“There was a constant strain to make enough money to survive between getting advertisers that were reluctant and inheriting equipment we were totally unfamiliar with,” he said. 

He and Joanne shuttered the paper in 1969 and Clarence took a job running the Oregon capital bureau for United Press International. 

While Clarence was running the paper, his enthusiasm for journalism was infecting his sons, Les and Lyndon. 

Les was acting as a reporter for the Keizer News by the age of 13. The office was just across the street from the all-volunteer Keizer Fire District and Clarence sent him out to find out what happened every time the crew got back from a call. 

“I would trudge across the field and they’d give me all the details. It was cool to have the inside information that young, and share it with other people,” Les said.

Lyndon was a student at Whiteaker Middle School one day when a plane crashed in a nearby field. His first stop was the main office to call his dad and report what happened. 

“My nose for what was news was honed early. News was a top topic around the dinner table,” said Lyndon Zaitz.

Though he took a detour through the food and beverage industry in Seattle, Lyndon returned to Keizer in 1994 to help with Salem Times. He became publisher in 2007.

Les went on to a career with The Oregonian, but he and his wife, Scotta another break-out Oregonian reporter, were looking to own a paper of their own.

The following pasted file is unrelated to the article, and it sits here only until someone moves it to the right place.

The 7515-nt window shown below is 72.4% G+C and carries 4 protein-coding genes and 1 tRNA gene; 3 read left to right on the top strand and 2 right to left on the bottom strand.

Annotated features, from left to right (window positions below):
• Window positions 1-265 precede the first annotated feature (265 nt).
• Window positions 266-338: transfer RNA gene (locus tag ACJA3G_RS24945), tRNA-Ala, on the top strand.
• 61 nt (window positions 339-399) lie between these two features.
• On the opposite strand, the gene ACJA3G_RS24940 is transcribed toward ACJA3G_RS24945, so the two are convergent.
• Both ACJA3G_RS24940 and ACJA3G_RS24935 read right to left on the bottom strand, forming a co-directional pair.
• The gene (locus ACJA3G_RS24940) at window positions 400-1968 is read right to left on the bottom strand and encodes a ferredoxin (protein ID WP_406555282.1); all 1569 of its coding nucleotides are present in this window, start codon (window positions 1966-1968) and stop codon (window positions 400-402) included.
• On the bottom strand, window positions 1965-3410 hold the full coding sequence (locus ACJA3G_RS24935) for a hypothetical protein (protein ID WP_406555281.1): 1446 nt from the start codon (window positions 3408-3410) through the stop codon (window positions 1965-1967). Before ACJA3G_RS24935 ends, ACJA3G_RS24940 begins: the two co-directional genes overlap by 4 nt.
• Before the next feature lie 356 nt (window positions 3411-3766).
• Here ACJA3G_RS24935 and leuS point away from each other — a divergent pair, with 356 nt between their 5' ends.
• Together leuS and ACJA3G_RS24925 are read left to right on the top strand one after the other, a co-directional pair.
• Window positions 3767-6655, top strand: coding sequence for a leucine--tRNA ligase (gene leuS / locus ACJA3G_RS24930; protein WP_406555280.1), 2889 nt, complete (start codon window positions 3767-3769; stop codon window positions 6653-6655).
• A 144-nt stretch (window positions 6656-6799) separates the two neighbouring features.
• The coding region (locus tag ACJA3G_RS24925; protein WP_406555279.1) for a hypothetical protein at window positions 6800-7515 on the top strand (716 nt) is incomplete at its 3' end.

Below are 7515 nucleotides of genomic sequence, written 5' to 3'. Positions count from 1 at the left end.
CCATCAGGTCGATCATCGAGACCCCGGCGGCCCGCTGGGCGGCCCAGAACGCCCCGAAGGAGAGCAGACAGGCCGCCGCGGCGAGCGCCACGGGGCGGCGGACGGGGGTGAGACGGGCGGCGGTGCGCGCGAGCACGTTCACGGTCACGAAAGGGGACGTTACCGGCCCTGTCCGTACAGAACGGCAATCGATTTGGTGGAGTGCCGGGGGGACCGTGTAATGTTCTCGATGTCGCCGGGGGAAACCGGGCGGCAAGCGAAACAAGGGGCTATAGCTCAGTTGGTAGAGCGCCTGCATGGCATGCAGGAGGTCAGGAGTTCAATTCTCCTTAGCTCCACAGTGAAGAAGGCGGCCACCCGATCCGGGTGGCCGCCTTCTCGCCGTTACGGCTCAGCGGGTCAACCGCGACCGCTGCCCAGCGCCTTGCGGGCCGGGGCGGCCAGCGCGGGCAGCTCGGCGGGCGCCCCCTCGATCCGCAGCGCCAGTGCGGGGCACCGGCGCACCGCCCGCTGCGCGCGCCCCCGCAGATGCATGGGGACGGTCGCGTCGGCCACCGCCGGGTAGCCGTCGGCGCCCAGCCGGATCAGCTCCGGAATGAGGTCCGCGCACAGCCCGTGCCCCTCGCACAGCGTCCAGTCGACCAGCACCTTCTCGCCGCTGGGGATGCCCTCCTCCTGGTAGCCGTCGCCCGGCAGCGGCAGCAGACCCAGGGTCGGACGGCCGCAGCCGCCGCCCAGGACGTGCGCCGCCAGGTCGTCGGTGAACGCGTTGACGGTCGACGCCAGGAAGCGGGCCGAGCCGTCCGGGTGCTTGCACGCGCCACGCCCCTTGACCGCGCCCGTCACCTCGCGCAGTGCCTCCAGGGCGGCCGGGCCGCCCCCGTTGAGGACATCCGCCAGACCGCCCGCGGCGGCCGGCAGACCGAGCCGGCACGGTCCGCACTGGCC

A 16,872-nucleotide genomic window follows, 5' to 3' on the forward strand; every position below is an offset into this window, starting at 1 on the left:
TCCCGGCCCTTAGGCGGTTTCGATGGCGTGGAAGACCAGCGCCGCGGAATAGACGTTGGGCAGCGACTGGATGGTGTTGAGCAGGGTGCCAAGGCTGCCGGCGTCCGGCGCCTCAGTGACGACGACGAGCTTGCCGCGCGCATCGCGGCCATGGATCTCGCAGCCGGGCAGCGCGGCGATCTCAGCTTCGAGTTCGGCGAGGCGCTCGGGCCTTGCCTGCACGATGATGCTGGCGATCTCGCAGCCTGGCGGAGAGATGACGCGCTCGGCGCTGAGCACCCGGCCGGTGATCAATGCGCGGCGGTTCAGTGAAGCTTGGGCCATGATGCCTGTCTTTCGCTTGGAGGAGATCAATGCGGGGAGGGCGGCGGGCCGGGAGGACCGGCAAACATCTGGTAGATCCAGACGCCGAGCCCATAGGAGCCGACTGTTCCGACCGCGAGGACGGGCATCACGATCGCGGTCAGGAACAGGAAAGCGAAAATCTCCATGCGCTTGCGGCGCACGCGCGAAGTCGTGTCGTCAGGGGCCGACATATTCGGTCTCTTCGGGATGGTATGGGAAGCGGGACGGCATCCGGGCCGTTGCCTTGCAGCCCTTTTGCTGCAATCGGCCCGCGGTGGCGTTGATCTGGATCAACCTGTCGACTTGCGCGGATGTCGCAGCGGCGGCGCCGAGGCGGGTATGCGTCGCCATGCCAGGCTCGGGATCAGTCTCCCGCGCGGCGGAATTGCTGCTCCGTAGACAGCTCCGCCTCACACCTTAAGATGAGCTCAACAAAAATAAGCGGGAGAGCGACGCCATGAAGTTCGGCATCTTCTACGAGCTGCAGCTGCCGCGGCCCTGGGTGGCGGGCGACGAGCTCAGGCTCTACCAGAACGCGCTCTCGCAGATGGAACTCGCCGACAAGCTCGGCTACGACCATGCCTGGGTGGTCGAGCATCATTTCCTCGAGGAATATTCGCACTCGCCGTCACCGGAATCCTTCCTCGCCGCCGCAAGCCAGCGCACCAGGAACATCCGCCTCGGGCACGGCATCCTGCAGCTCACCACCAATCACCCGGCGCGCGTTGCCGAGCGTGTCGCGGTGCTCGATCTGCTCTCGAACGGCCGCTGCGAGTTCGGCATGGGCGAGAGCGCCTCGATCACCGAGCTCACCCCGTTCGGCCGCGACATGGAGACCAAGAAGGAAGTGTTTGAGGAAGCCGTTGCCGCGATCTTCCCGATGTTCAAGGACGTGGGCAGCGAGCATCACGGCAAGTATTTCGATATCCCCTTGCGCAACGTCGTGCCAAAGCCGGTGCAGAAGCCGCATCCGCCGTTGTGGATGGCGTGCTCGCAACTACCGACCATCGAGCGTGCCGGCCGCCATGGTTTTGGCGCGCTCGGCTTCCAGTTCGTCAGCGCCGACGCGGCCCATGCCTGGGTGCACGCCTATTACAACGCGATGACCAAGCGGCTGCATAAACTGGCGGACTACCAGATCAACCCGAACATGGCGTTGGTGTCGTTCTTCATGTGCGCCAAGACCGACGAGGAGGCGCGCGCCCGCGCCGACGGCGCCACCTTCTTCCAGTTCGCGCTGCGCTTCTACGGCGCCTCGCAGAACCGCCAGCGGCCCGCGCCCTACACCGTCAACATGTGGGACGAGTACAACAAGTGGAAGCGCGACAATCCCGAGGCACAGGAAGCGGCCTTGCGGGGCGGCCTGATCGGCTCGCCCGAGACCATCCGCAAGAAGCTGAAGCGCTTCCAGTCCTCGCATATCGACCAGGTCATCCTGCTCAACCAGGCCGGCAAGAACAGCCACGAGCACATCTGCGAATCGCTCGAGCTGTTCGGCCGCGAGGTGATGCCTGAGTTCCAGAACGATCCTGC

They scouted papers throughout Oregon and Washington, but Les thought the Keizertimes, which was started by John Ettinger in 1979, had the most potential. 

“John was not a newspaper guy, but he had done a good job of building a publication on a shoestring budget. Keizer was growing and I though the newspaper could serve the community better,” Les said. 

Les and Scotta purchased the paper from Ettinger in 1987. 

While Les had prior experience in the community, he found running a business to be just as challenging as his father. 

“We had to be a successful business to be a successful paper, but we also wanted to upgrade the quality of the journalism and give the paper a more professional look,” he said. 

While his dad’s legacy in the community didn’t play a huge role in Les’s return to Keizer, their paths diverged again when Les ended up covering another major flood in the area in 1996. 

“We had to evacuate our office. It was a huge issue for Keizer and we leaned into it hard and worked around the clock. There was great fear at the time that the water would keep rising and the dyke would breach,” Les said. 

The waters finally ebbed saving the community from more damage. Improvements to the water management upstream have spared the city continued flooding problems.

Whether it is the big community-wide issues or just the small, everyday victories that make Keizer the place it is, Les said the presence of a newspaper is still as important as ever.

“In this day and age, the Keizertimes continues to succeed and that is an important legacy. Local news is not an accessory, it’s essential to life and is part of the success of a community. Having good journalism that reports honestly about a community is a point of pride,” he said.